There was no time to waste, so waste time I didn’t! With large thanks to my mother who kept an eye on my son as I was neglecting my parental duties in favor of activism (hey, it’s better than neglecting them for wild nights out at the bar, right?), within 2-3 days I had Photoshopped a flyer, plastered it around town, put it on a few car windshields when I happened to notice their “I Love Mountains” bumper stickers, sent it to my Wood County cohorts and asked them to do the same, created a Facebook event page, sent a blurb to the local newspaper, emailed a few local community groups where I thought we might find symphathizers, and did some minor Facebook harassment of friends and acquaintances who might be interested in spreading the word. I still wasn’t sure if people would come, but since I knew I would be there, and my brother promised to be there, and Russ and Phil and their wives would be there, I was comforted by the fact that if all else failed, we would at least have 6 attendees, and that would make the event a success if we were only aiming for 5-10.
A week flew by pretty quickly, and it was show time! I had to wonder, though, if this was a show we were putting on for ourselves. Are people around here actually concerned about issues like coal slurry when, on the surface, it doesn’t seem like “our” issue up here in Wood County, and when 95% of them have probably never even heard the term "coal slurry" before this? (I, by the way, was one of those just a month ago!) A little bit of time would tell.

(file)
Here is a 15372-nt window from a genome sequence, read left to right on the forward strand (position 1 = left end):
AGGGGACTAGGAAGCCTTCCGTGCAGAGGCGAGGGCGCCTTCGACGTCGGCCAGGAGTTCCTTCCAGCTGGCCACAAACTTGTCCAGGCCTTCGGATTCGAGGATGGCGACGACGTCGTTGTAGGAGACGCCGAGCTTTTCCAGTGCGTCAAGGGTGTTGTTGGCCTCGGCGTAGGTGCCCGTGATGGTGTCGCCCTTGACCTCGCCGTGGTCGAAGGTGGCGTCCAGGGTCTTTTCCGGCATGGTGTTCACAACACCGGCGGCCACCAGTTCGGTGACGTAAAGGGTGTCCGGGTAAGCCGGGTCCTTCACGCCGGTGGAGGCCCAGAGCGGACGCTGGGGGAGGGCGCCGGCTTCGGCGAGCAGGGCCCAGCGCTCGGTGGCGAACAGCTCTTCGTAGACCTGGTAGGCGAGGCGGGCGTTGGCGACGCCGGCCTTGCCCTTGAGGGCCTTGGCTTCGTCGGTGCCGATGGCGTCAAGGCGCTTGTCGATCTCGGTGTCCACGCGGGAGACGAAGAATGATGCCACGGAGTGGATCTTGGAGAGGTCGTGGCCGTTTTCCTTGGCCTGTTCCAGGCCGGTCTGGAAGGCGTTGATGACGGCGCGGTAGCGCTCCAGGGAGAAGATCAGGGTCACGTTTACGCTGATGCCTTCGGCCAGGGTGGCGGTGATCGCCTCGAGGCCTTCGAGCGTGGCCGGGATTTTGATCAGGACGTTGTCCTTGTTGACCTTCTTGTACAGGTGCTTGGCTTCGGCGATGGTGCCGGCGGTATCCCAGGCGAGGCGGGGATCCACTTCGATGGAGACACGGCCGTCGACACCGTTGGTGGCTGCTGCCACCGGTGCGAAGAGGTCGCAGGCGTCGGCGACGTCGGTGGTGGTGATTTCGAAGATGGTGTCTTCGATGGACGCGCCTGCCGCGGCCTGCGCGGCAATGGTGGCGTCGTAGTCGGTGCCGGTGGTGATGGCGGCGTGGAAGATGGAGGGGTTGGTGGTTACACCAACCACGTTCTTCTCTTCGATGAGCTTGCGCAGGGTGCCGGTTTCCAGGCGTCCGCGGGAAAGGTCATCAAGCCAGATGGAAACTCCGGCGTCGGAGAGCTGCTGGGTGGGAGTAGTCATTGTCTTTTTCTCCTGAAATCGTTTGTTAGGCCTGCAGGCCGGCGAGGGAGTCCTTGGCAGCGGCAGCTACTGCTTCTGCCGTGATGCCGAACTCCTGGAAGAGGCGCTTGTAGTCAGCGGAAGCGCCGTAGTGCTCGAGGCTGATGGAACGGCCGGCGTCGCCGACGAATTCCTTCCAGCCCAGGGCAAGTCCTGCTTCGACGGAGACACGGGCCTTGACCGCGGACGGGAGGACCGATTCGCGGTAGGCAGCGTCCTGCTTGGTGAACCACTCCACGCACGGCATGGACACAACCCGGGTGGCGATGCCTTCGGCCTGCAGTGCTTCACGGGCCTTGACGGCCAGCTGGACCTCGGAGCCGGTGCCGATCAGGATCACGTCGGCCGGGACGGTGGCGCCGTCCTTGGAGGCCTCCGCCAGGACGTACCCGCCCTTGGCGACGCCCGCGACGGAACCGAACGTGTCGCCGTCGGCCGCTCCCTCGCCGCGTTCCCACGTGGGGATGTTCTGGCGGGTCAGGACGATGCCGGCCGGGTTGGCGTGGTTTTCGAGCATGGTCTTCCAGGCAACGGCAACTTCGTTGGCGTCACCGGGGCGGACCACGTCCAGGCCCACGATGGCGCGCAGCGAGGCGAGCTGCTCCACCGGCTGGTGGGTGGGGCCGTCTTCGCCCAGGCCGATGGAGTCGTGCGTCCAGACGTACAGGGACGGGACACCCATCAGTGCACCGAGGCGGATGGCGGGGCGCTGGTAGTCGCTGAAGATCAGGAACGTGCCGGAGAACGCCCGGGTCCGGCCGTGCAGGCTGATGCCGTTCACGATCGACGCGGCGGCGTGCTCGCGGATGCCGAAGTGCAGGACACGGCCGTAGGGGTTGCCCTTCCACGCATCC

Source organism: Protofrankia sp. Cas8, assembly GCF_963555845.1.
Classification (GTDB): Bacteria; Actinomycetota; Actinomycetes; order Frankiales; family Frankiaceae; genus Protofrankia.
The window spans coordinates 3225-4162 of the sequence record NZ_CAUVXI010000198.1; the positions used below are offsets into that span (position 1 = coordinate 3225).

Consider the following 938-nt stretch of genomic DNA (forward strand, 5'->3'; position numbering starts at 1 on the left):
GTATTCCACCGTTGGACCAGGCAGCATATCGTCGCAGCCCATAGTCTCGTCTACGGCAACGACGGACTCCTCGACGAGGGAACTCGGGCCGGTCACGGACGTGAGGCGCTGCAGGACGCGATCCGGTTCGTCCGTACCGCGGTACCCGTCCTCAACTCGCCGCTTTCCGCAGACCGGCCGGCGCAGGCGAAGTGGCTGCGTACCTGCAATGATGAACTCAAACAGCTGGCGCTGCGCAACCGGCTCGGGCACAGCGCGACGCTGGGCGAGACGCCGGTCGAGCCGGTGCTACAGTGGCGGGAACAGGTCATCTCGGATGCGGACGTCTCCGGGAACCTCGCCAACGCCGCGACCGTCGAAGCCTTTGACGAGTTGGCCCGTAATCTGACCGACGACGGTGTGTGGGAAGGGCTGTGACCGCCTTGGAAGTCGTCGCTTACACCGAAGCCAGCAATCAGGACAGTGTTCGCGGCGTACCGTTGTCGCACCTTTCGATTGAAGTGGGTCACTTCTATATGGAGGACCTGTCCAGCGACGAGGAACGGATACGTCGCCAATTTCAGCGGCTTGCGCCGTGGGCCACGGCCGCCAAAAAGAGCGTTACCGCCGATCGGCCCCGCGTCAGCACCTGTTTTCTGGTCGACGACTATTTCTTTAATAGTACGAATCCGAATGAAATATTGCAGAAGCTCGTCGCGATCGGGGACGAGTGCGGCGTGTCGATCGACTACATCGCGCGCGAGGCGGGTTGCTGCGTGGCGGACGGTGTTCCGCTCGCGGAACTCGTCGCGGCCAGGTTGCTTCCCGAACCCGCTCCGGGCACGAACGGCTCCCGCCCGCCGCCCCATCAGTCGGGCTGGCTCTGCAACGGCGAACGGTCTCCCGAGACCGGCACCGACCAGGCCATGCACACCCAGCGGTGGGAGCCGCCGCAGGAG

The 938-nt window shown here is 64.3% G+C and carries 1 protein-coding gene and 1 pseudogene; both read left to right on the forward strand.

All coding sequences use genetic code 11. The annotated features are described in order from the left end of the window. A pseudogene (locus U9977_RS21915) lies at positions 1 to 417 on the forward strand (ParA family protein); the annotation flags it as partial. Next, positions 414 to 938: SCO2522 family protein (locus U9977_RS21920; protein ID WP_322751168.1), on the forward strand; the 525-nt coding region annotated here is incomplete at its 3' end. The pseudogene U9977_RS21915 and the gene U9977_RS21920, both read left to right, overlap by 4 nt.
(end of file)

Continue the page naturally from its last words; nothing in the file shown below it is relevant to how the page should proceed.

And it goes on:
The event was scheduled for Wednesday, February 23rd at 7pm. On February 23rd at 6:40pm, I was in the room by myself, with our three presenters out to grab a bite of pizza, and the one lady who had shown up very early outside reading a magazine. Hmmm…should I start to worry? Apparently not, because by 6:45pm, people had started filing in. People who weren’t Russ or Phil, or their wives, or my brother. People I had never harassed on Facebook, and had never really seen before in my life. Wow, all that hard work of publicizing really paid off! People care and want to come! By the start of the presentation, we had twenty-one people in the room (twenty-two, counting a wonderfully-behaved one-year-old!) and with a couple of late stragglers, we had a total of 25 attendees. Annie, Mat, and Becca from the SSP gave an excellent presentation, even though our featured speaker from KotM had a last-minute emergency and couldn't make it up north. I think we were all surprised by the success in terms of numbers, and even more pleased by the fact that the crowd was engaged in the topic, asking questions, and really seemed to care about what is going on around these slurry injection sites and about the people who are in many cases literally dying with all signs pointing to a toxic water supply.